Growing your own food is satisfying on many levels: The act of tending plants is calming, hauling around potting soil and water makes for good exercise, and, of course, eating vegetables you grow yourself is immensely rewarding.
And as we continue to hunker down at home due to the coronavirus pandemic, having a source of fresh vegetables close at hand also saves you a few trips to the store, reducing the exposure risk for you and your family.
It’s no wonder there’s renewed appreciation for victory gardens, which were popular during wartime. (In a related note, interest in animal husbandry is on the rise—mail-order baby chickens are suddenly scarce!)
Spring is the season for turning up the earth and planting a vegetable garden—but you don’t need an actual patch of lawn to do this. Many vegetables can grow nicely (and quickly) from seed, in containers or even on a sunny windowsill.
Depending on where you live, it might be warm enough to pop seeds in the soil right now. But if you’re in a cooler climate, you can get them started indoors and then move them to larger pots outside, says Susan Brandt, a master gardener at Blooming Secrets.
To help get your garden going—and because no one wants to wait too long for the good part (the harvest!)—here are five fast-growing, high-yield veggies to get your kitchen garden started.
These leafy greens grow quickly and offer a bountiful yield, notes Oscar Ortega, maintenance care manager at FormLA Landscaping, who recommends non-GMO seeds for planting.
“Lettuce keeps on giving—you don’t have to harvest the entire bunch at one time. So just pick the leaves you like, and let it regrow,” he says.
Lettuce doesn’t take up much space, making it ideal for container gardens.
“It’s a cool-weather vegetable that should be planted now, in early spring, but you can also grow it in the late summer and early fall,” notes Brandt.
Many lettuce varieties mature in about 45 days or so, and succession planting ensures a crop that keeps flourishing.
“If you plant more seeds every two weeks for a six- to eight-week period, you’ll get two to three crops from one package of seeds,” Brandt adds.
New gardeners love these ruby-red orbs because they’re the fastest-growing veggie out there, and they also fare well in chilly spring weather.
“The red varieties are the best known ones, but radishes also come in other colors, including white, pink, and purple, and they can be picked just 25 days after planting,” says Brandt.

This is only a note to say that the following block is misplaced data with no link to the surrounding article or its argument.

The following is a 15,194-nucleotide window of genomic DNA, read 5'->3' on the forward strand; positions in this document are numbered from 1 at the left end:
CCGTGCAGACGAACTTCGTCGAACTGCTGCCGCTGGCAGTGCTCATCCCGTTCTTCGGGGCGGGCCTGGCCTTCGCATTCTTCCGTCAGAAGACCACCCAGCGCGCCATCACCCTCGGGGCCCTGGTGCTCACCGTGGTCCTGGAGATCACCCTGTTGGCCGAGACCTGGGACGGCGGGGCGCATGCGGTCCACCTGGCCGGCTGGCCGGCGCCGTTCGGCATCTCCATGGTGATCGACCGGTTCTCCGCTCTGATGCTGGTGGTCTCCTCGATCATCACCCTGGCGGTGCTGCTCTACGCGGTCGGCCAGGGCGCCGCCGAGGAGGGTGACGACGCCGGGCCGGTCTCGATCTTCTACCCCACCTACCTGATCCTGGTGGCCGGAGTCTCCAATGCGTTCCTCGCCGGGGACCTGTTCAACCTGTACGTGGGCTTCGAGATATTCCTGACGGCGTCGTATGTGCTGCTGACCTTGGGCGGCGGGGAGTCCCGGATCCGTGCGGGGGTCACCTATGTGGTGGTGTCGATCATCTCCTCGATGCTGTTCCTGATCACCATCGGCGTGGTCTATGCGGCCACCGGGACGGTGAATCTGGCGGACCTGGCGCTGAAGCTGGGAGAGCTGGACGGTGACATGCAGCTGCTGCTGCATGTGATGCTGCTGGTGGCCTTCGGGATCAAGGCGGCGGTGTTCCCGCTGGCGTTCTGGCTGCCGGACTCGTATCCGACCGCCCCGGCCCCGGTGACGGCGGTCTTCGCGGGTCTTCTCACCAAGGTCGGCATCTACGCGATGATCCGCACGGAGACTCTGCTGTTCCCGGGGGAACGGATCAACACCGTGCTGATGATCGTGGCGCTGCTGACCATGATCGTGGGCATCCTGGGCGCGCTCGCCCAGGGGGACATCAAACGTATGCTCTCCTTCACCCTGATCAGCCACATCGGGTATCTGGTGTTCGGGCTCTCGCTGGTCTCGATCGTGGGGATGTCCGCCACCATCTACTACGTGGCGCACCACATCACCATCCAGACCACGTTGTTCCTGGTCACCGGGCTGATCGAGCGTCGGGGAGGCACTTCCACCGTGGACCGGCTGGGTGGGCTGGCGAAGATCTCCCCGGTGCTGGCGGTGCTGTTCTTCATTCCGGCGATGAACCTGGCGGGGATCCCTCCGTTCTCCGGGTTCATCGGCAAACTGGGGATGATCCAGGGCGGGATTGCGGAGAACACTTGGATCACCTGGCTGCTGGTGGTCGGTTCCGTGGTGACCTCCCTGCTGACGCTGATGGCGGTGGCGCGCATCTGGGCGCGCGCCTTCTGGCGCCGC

Don’t look askance at this rabbit food—small carrots are quick to sprout, which means you can get to crunching on them in as little as 50 days.
“Maximize your efforts and the space you have in your pots by growing radishes and carrots together, and this way, you can pick radishes long before you need to thin the carrot crop, giving you the satisfaction of a harvest while you wait for the baby carrots to mature,” says Brandt.
This nutritious dark-green vegetable is your golden ticket to container gardening success. Just as with lettuce, you can plant spinach seeds in succession so you’ll be assured of a consistent crop all spring.
“Spinach is usually ready to pick in as little as three to six weeks after planting,” Brandt says.
5. Bell peppers
Peppers take the longest to mature in this group of five, at about 70 days, but they’re a fun one to try since the timing of your harvest can change what you get to eat, says Ortega.
“For example, a green pepper will turn into a red one if it’s left on the vine, and if you let jalapeños keep growing, they’ll also turn red and become sweeter and less hot,” he says.
Grow from seeds—or even kitchen scraps
These five vegetables are easy to grow from seeds, but if you want to speed things along, you can pick up starter plants from a nursery or farmers market. And if you want to go green in this endeavor, you can get veggie starts from your compost pile.
“Put the bottom of lettuce leaves or carrot or radish tops in a glass with some water, and place it in a spot that gets good sunlight,” says Brandt.
Mist the leaves with water a couple of times during the week, and after three or four days, check to see if roots are starting to grow.
“When you see the roots, you can transplant them into soil in a container,” she adds.
Salad from scraps? That’s one victory we can get behind.
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